Thursday, October 23, 2014

The Ingredient "Good Diet" Prescriptions Ignore: Time

christmas eveIn the New York Times, Mark Bittman concludes you need (only) two rules for a good diet:
Here then, is your two-step guide for an unassailably powerful personal food policy.
  1. Stop eating junk and hyperprocessed food. This eliminates probably 80 percent of the stuff that is being sold as “food.”
  2. Eat more plants than you did yesterday, or last year.
If you add “Cook your own food” to this list, it’s even more powerful, but these two steps alone allow you to reduce the amount of antibiotics you’re consuming; pretty much eliminate GMOs from your diet, lighten your carbon footprint; reduce your chances of becoming ill as a result of your diet; save money; cut way back on sugar, other junk and unnecessary and potentially harmful nonfood additives; and so on.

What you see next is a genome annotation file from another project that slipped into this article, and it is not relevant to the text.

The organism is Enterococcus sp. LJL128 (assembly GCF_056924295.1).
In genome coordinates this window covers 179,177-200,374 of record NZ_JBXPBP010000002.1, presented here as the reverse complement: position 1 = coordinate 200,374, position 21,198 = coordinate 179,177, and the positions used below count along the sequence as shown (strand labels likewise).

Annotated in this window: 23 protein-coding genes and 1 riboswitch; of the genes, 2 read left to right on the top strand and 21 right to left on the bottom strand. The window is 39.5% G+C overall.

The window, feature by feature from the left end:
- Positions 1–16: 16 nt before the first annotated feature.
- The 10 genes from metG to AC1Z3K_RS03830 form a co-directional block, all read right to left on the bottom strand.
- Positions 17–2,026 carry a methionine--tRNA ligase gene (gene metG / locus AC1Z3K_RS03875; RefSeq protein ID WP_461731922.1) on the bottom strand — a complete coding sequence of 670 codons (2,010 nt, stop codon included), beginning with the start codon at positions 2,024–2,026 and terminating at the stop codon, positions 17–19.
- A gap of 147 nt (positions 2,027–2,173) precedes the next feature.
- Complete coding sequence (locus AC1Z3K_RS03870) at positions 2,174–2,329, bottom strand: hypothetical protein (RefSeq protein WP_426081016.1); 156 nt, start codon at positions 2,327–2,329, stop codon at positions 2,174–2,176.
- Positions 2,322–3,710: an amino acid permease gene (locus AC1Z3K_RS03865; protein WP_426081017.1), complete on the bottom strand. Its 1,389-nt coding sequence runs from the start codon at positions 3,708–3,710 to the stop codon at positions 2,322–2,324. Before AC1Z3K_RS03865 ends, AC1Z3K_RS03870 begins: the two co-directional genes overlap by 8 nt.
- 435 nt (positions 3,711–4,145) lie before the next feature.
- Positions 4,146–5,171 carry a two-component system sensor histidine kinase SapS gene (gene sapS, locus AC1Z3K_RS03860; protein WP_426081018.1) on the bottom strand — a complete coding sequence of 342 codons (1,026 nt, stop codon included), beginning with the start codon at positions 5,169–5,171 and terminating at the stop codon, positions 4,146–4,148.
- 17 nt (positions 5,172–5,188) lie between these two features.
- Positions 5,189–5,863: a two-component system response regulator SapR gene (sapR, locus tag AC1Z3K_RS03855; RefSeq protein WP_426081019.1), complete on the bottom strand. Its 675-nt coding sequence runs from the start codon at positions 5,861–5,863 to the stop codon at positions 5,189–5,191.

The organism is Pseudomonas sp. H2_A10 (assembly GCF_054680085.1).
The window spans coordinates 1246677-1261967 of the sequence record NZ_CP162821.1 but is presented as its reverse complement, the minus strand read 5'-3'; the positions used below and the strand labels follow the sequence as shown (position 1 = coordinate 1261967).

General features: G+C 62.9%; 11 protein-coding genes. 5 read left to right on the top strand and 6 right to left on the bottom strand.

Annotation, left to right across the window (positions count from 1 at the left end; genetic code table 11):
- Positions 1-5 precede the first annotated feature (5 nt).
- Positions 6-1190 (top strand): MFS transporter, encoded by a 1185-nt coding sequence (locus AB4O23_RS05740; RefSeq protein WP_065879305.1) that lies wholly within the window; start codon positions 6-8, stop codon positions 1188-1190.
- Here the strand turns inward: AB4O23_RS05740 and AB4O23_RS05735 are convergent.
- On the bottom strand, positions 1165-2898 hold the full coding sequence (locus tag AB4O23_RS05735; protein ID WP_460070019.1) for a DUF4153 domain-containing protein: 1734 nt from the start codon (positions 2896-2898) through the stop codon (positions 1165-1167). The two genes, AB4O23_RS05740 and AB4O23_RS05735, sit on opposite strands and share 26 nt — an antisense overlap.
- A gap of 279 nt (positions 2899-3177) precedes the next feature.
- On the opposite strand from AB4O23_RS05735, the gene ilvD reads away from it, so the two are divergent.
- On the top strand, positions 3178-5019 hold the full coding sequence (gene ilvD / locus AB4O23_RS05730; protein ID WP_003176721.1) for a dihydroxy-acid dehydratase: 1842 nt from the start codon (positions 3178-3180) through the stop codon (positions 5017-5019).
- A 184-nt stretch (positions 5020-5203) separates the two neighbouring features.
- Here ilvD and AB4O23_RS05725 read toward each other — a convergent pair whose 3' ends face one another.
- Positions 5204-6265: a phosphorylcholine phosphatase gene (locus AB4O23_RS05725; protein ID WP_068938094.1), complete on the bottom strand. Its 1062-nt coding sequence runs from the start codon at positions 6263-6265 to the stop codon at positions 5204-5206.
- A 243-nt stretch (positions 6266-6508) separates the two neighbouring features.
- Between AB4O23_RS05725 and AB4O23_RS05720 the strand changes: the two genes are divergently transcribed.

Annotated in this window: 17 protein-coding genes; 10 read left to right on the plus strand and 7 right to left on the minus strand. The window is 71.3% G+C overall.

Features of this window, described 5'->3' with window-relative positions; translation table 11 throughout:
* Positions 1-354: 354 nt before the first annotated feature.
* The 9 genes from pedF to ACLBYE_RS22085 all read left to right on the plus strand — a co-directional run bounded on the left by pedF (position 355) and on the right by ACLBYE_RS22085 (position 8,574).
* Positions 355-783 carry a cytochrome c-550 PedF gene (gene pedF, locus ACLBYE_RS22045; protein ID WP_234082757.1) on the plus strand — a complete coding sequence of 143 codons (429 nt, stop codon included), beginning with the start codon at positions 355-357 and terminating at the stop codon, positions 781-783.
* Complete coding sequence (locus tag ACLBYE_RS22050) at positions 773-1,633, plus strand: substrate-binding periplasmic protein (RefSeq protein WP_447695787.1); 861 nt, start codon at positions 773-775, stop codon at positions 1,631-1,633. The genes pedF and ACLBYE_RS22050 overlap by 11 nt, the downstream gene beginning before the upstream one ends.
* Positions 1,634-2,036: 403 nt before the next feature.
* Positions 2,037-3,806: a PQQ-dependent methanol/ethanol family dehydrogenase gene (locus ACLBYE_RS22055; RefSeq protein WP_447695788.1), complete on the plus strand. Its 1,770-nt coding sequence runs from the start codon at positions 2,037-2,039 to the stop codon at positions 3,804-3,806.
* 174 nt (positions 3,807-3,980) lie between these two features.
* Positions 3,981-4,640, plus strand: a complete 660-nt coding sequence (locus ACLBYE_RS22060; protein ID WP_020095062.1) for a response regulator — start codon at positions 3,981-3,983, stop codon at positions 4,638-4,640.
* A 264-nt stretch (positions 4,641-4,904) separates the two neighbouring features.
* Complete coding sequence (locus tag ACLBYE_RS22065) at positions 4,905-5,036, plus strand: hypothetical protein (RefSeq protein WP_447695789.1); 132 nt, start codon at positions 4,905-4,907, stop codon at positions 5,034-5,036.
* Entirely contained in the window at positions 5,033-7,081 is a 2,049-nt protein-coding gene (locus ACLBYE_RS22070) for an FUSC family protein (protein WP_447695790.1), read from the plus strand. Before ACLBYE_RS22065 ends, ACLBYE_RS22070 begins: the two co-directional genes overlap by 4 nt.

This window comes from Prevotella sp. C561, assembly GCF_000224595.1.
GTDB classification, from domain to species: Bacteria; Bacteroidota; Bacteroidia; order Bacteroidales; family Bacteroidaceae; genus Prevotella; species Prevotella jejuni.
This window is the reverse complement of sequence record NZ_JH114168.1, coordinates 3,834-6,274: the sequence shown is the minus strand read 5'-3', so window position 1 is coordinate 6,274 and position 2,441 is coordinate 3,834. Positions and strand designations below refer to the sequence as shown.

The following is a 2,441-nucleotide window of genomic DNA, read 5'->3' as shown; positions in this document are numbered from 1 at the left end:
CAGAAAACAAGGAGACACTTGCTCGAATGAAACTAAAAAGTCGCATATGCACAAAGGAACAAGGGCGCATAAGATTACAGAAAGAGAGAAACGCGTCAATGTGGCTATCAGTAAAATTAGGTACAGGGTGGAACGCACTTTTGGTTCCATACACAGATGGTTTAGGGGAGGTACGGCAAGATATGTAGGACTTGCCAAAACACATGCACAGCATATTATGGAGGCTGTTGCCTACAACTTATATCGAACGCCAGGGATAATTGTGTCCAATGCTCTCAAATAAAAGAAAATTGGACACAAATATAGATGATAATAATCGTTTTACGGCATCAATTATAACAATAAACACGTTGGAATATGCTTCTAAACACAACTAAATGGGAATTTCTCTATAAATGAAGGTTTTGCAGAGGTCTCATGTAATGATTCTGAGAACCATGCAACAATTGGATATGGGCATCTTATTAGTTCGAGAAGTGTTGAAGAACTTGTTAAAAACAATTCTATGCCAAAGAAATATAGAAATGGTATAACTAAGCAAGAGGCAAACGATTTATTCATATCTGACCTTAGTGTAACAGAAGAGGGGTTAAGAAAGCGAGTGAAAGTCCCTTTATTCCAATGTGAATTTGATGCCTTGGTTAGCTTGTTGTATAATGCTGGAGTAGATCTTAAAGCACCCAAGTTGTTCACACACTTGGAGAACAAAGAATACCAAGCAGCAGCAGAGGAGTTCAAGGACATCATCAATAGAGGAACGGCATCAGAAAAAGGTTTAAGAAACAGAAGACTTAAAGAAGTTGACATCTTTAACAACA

All without relying on corporate benevolence or the government getting things right. The power lies with you.
Last night I made a butternut squash casserole from the The New Moosewood Cookbook for dinner. It's basically all raw vegetables that you chop, then boil or sautee, then mix together with spices and bake. It was amazingly healthy and delicious, and nailed Bittman's rules perfectly.

But let's be honest about another concern Bittman completely ignores: It took a LONG FUCKING TIME to make. The chopping, the sauteing, the boiling, the mixing, the baking all together took an hour and a half. And that's not counting washing all the bowls and pans.

Parents don't throw a frozen pizza in the oven or order Domino's because they're trying to poison their children. They do it because they're tired, they don't have time to make something from scratch, and they just want to get home and relax with their kids.

Domino's knows this so well it centers its ads around it. Why don't healthy eating advocates?
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